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Source: Bjorn Bjorholm Bonsai Blog.
KOMOMAKI (菰巻き)If you have ever visited Japan, or perhaps Korea, you might have noticed straw-like wraps attached to the trunks of Pines and various other trees in the winter months. Are they there solely for aesthetic reasons, or perhaps do they serve a horticultural purpose? Well, aside from just looking cool and somehow adding a certain extra Japanese-ness to a nikawi (garden tree), these wraps, known as komomaki (菰巻き) in Japanese, are in fact utilized to control a certain pest – the Pine Moth (Dendrolimus spectabilis). Dating back to the Edo Period (1603-1868 CE), komomaki have been utilized by gardening professionals in Japan to attract the Pine Moth in winter. These pests spend the cold season nestled in the wraps, and in early spring before the caterpillars emerge, the komomaki are removed and burned. So how effective are the wraps? According to a study conducted at Himeji Castle in 2005, only about 0.3% of the insects trapped in the komomaki were the detrimental Pine Moth. The remaining 99.7% were in fact beneficial bugs. Effective or not, though, komomaki certainly add something a little extra to the garden in winter! The post Komomaki appeared first on Eisei-en.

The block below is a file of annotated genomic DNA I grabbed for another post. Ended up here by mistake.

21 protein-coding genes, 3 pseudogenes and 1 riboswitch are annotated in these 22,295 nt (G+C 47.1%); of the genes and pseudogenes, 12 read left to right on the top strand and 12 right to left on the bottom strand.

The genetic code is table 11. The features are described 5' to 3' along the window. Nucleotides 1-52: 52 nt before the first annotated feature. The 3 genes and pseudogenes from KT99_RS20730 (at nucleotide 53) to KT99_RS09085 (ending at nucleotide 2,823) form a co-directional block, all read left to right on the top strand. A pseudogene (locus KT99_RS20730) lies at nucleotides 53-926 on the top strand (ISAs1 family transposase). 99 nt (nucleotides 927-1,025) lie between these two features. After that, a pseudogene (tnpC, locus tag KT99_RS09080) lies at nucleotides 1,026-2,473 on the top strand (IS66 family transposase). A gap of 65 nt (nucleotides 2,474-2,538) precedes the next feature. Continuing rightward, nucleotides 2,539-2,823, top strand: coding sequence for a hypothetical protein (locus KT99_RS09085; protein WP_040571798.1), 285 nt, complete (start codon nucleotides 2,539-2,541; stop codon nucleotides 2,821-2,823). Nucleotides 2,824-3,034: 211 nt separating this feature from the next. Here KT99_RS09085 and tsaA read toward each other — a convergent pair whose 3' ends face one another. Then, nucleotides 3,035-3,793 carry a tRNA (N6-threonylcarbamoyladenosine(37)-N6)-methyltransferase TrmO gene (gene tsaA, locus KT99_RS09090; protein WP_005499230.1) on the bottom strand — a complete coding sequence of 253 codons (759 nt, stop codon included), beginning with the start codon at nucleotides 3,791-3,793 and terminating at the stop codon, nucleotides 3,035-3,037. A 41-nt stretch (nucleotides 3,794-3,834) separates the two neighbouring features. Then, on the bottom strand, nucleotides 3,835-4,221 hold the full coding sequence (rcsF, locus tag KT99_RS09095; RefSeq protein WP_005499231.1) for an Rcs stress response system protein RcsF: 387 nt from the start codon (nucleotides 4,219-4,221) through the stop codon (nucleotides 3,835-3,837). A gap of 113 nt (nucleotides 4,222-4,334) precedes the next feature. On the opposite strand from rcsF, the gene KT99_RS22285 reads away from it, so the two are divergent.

Go to the source blog (Bjorn Bjorholm Bonsai Blog) to read the full article: Komomaki